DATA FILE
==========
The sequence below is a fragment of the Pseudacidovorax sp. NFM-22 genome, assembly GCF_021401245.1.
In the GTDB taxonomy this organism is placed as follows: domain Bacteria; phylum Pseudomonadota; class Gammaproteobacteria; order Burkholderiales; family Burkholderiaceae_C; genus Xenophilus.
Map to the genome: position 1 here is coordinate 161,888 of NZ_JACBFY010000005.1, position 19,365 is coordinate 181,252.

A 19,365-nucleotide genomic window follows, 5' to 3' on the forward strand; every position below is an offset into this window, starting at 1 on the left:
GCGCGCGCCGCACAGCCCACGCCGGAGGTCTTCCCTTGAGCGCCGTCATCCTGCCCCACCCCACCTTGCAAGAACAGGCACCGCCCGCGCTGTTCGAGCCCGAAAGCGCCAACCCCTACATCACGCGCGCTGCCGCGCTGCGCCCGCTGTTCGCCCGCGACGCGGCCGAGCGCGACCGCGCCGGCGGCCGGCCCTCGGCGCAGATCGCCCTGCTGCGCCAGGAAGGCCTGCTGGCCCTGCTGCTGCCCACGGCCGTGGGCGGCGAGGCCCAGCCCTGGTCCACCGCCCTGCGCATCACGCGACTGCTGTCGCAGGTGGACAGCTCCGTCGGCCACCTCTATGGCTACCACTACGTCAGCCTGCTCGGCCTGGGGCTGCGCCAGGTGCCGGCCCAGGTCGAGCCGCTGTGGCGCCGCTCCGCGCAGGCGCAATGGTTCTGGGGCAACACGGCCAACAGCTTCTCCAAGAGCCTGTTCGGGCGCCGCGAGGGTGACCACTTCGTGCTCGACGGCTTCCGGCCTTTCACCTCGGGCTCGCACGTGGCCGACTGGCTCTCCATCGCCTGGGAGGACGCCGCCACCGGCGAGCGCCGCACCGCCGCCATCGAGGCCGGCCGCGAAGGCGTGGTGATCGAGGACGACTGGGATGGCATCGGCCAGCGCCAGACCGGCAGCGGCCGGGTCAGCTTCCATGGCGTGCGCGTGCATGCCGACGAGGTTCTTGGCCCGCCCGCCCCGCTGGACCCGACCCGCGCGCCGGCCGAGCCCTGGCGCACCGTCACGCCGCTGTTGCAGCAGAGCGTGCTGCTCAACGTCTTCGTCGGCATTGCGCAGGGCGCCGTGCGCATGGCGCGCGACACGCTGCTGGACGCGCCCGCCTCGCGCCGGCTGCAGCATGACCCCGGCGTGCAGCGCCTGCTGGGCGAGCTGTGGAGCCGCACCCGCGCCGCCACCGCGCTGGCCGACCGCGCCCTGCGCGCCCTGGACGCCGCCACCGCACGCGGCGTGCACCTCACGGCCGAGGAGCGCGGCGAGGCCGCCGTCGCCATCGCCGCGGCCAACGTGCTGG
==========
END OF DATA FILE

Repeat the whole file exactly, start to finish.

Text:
The sequence below is a fragment of the Pseudacidovorax sp. NFM-22 genome, assembly GCF_021401245.1.
In the GTDB taxonomy this organism is placed as follows: domain Bacteria; phylum Pseudomonadota; class Gammaproteobacteria; order Burkholderiales; family Burkholderiaceae_C; genus Xenophilus.
Map to the genome: position 1 here is coordinate 161,888 of NZ_JACBFY010000005.1, position 19,365 is coordinate 181,252.

A 19,365-nucleotide genomic window follows, 5' to 3' on the forward strand; every position below is an offset into this window, starting at 1 on the left:
GCGCGCGCCGCACAGCCCACGCCGGAGGTCTTCCCTTGAGCGCCGTCATCCTGCCCCACCCCACCTTGCAAGAACAGGCACCGCCCGCGCTGTTCGAGCCCGAAAGCGCCAACCCCTACATCACGCGCGCTGCCGCGCTGCGCCCGCTGTTCGCCCGCGACGCGGCCGAGCGCGACCGCGCCGGCGGCCGGCCCTCGGCGCAGATCGCCCTGCTGCGCCAGGAAGGCCTGCTGGCCCTGCTGCTGCCCACGGCCGTGGGCGGCGAGGCCCAGCCCTGGTCCACCGCCCTGCGCATCACGCGACTGCTGTCGCAGGTGGACAGCTCCGTCGGCCACCTCTATGGCTACCACTACGTCAGCCTGCTCGGCCTGGGGCTGCGCCAGGTGCCGGCCCAGGTCGAGCCGCTGTGGCGCCGCTCCGCGCAGGCGCAATGGTTCTGGGGCAACACGGCCAACAGCTTCTCCAAGAGCCTGTTCGGGCGCCGCGAGGGTGACCACTTCGTGCTCGACGGCTTCCGGCCTTTCACCTCGGGCTCGCACGTGGCCGACTGGCTCTCCATCGCCTGGGAGGACGCCGCCACCGGCGAGCGCCGCACCGCCGCCATCGAGGCCGGCCGCGAAGGCGTGGTGATCGAGGACGACTGGGATGGCATCGGCCAGCGCCAGACCGGCAGCGGCCGGGTCAGCTTCCATGGCGTGCGCGTGCATGCCGACGAGGTTCTTGGCCCGCCCGCCCCGCTGGACCCGACCCGCGCGCCGGCCGAGCCCTGGCGCACCGTCACGCCGCTGTTGCAGCAGAGCGTGCTGCTCAACGTCTTCGTCGGCATTGCGCAGGGCGCCGTGCGCATGGCGCGCGACACGCTGCTGGACGCGCCCGCCTCGCGCCGGCTGCAGCATGACCCCGGCGTGCAGCGCCTGCTGGGCGAGCTGTGGAGCCGCACCCGCGCCGCCACCGCGCTGGCCGACCGCGCCCTGCGCGCCCTGGACGCCGCCACCGCACGCGGCGTGCACCTCACGGCCGAGGAGCGCGGCGAGGCCGCCGTCGCCATCGCCGCGGCCAACGTGCTGG